If there were any lingering doubts, this biographical dictionary eloquently shows that American history is more than a legacy from our fathers. Most readers will discover in these biographies of female scientists and artists and social activists evidence for profound optimism about the resilience of American women. Historians will consider the book an invaluable addition to the previous three volumes, "Notable American Women 1607-1950."
This new study of "the modern period" covers subjects who died between 1951- 1975, hence encompassing figures from such diverse periods as blues star Janis Joplin, born in 1943, and philantropist Marian Nevins MacDowell, born in 1857. It also includes such different personifications of American womanhood as Sophie Tucker, Helen Keller, Ethel Rosenberg, Billie Holiday, Hannah Arendt, Grandma Moses, and Anna May Wong.
More than a hall of fame for the neglected, this book is also an important investigation into the conditions women have faced from the late 19th century to the present. Each biography (some of them are several pages of narrative tour de force) considers the woman's public contributions as well as relations with family and friends.
The distinctions between these "notable women" and their comtemporaries are clear. They married less often, had fewer children, divorced more frequently. Forty percent of them remained single. For most, their independence -- whether political, professional, sexual or domestic -- was outside the realm of conventional social validation.
The white middle-classness of this volume is predictable. About half of the subjects have BA's, one-third of them from Seven Sister colleges. It was hard enough to be notable as a woman, let alone as a woman from a poor family or a minority race. Therefore the editors have reached far beyond classic references to discover women from differing ethnic, economic, and regional backgrounds. Some of these more hidden stories are the highlights of the book.
Avenues to notability varied.For many working-class and minority women, the channels were labor organizing, business, theater, and film. For women from comfortable families, the road was often a speciality within the professions or a new field like broadcasting or photography. Social service was a very fertile area; women were visible as leaders in the settlement houses, the civil rights campaign, the birth control movement. And of course many women distinguished themselves in the struggle which won them the vote in 1920.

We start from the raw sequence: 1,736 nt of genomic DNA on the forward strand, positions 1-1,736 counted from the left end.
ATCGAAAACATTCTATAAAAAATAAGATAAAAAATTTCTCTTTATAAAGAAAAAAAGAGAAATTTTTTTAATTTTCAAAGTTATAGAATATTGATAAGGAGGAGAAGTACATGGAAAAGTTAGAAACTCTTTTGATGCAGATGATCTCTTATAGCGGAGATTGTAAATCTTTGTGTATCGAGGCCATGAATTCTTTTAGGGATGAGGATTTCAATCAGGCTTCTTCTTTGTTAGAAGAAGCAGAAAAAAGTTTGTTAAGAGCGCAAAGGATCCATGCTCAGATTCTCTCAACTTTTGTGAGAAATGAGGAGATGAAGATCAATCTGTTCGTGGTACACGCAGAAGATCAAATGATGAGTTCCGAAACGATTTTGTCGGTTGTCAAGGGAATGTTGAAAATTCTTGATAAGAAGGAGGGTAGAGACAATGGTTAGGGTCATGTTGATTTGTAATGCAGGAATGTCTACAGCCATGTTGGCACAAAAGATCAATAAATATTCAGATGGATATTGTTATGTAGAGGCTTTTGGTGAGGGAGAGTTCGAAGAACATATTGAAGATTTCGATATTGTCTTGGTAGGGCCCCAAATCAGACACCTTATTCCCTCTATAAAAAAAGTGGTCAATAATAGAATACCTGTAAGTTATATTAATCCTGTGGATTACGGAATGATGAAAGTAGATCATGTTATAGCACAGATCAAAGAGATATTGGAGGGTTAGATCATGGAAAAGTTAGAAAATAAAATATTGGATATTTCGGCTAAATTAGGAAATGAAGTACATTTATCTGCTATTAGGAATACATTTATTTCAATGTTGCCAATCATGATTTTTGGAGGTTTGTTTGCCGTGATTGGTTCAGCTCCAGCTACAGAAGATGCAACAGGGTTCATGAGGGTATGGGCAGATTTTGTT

The richness of this volume is found in the inspiring individual stories of people like Lorraine Hansberry, active in civil rights since childhood, who continued to foster social change through her plays," A Raisin in the Sun" and "The Sign in Mrs. Brunstein's Window." Julia Morgan, California's first licensed woman architect, contributed the University of California's Greek Theater, San Simeon Castle, and many other of the state's most remarkable buildings. Elizabeth Gurley Flynn, who began her radical organizing at age 16 with a speech to the Harlem Socialist Club, fought for labor issues for the next 40 years. Julia de Burgos, born in a Puerto Rican barrio in 1914, is one of the almost-lost voices in American literature; her lyrical writing has been compared with the best poets of her time.
Throughout the book, the descriptions are informed and engaging. But one can't help but wonder if the spirit of this study wouldn't have been better served with more women and fewer men as contributors.
The publication of this significant volume will be applauded by the women's studies programs burgeoning in our schools. One hopes it will also enlighten traditional history departments. The book documents the explosive potential of both American womanhood and sisterhood. As the editors say in their introduction. "Whether single, married, widowed, or divorced, many subjects formed close and long- lasting bonds with other women, continuing the tradition of mutual support that had characterized women's lives in an earlier era."